Thought Leadership Studio Podcast Episodes:

How to Organize Your Ideas for Impact

Episode 21: Overcome Common Misconceptions About Thought Leadership and Create a Powerful Model Using the Structure of Language

how-to-organize-your-ideas-for-impact

#leadership, #marketing, #neurolinguisticprogramming, #nlp, #paradigmchange, #paradigmshifts, #thoughtleadership, #thoughtleadershipexamples, #thoughtleadershipmarketing, #thoughtleadershipmodel

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What this episode will do for you

  • Understand common misconceptions about thought leadership.
  • Know the difference between just conveying an idea and implementing a fully formed Thought Leadership Model
  • Better understand how to organize ideas into coherent models of influence.
  • Have greater clarity about what makes a message create impact.
  • Gain more confidence and effectiveness in your ability to persuade.

Dangerous Misconceptions About Thought Leadership.

Surface level thought leadership is like an empty present boxI was reading yet another piece about thought leadership recently. It's message? "Thought leadership is about being seen as an expert in your field." Supporting that? "Here's the types of content you need to create as thought leadership content" And it left it at that.

That is dangerously incomplete.

That's like giving your audience a bunch of empty boxes for Christmas. They might have nice wrapping and pretty bows on them, but the boxes are completely empty. As they open the boxes, they find out there is really nothing there.

So from a distance, it looks like a nice set of presents. But your prospects don't sign up from a distance. They only sign up or purchase your product once they come close. So having nicely wrapped empty boxes isn't going to help you sell anything.

When your concept of thought leadership only includes being seen as an expert and having the right kind of media, you are in danger of the empty box syndrome.

And those aren't the only common misconceptions.

Let's bundle these misunderstandings about Thought Leadership with a few other relevant disempowering beliefs:

  • The misconception that thought leadership is just about showing your expertise.
  • The misconception that thought leadership is about the type of media you create.
  • The misconception that a good idea is enough.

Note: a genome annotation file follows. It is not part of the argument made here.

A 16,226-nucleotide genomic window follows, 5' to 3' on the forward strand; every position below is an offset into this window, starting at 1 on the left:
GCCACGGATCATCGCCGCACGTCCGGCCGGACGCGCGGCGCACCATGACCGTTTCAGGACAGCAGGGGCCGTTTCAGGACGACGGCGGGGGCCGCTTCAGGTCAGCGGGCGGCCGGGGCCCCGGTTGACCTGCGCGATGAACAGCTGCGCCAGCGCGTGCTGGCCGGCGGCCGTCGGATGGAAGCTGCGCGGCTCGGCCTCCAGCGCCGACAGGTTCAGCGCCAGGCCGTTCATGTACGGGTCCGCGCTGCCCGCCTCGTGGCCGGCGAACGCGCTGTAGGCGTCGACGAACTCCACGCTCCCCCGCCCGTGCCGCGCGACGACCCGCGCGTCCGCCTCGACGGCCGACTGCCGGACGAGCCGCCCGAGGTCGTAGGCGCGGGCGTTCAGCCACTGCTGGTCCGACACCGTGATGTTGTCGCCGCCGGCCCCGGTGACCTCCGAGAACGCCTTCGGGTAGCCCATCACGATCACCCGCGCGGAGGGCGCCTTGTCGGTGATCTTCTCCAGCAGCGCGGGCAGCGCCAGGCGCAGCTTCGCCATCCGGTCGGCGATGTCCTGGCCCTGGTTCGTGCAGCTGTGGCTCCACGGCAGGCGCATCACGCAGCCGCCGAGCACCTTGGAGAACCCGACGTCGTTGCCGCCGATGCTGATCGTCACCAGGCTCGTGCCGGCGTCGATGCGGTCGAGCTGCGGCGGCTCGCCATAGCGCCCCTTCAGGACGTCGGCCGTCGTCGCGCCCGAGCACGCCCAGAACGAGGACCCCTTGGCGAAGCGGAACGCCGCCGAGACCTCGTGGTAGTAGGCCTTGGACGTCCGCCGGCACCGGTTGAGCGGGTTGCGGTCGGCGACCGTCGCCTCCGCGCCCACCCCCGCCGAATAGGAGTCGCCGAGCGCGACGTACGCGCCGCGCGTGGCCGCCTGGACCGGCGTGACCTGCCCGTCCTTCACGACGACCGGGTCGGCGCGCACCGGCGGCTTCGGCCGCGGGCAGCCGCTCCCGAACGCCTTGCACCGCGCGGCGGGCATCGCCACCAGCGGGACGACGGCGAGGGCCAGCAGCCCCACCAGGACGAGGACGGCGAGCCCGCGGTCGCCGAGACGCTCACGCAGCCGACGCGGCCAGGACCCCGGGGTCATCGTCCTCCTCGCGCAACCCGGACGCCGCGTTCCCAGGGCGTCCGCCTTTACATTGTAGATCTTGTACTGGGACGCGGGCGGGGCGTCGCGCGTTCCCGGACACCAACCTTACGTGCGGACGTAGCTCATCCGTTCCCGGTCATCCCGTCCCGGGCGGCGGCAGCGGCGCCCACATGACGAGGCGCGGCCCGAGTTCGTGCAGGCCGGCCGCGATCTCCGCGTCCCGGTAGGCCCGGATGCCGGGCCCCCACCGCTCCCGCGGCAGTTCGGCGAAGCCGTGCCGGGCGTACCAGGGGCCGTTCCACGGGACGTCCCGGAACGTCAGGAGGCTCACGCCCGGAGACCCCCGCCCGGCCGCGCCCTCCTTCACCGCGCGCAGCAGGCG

• The misconception that filler content will work.

Missing Parts

There are nine components to a proper Thought Leadership Model and only the last two are about external media.

The rest of them are about gaining insight into your audience thinking and designing a message or set of messages with plenty of supporting talking points. That's what delivers the impact by helping your audience's thinking move to a new, more empowering place.

Thought Leadership Model
Think of something else that has multiple parts and trying to make do with about twenty percent of them in place. It's like a house made of only external walls and paint with nothing holding it together from the inside. It's like a car with no engine, no seats, and only 2 tires.

We can dovetail creating a counterpoint to all of these partial and misleading concepts of thought leadership by addressing the missing internal components none of them include. Note the modified 9 Building Blocks of Strategic Thought Leadership model below. If we only focus on the external media, that's the bottom right 2 components (the manifesto and campaign) with none of the other 7 necessarily addressed.

That would be the equivalent of the empty boxes nicely wrapped as presents mentioned earlier.

So let's start addressing some of those missing components.

Thought Leadership Model External Media
Underground city as rabbit hole of thought leadership metaphorSide note story- I recently read how a man in Turkey found a huge underground city beneath his basement.

This underground city once housed 20,000 people. It went 18 stories and 280 feet deep in places.

I bring this up because, once we start going down the rabbit hole of everything that goes into a robust Thought Leadership Model, the rabbit hole can keep going deeper and deeper.

So don't expect to learn everything about how to do it from this podcast episode. This episode is like just going the first couple stories deep.

But, like the amazing insights about the ancient civilization that emerged from discovering this underground city, just going a couple levels down can have immediate impact on your messaging, your marketing, your sales, your persuasion, or your leadership.

Thought Leadership is About Leading Thought. So to where?

Note the central components of the Thought Leadership Model in the graphic above. The Thought Leadership Path defines the vector of the movement of thought. It gives every communication greater power by providing a strong "back-story".

Thought Leadership Path is like a bridgeConsider the Thought Leadership Path like a bridge between the islands of the old thinking and the new thinking. Then a library of supporting talking points that undermine the old thinking and support the new thinking can be built from a toolkit of dozens of persuasive language patterns sourced from fields like neuro-linguistics.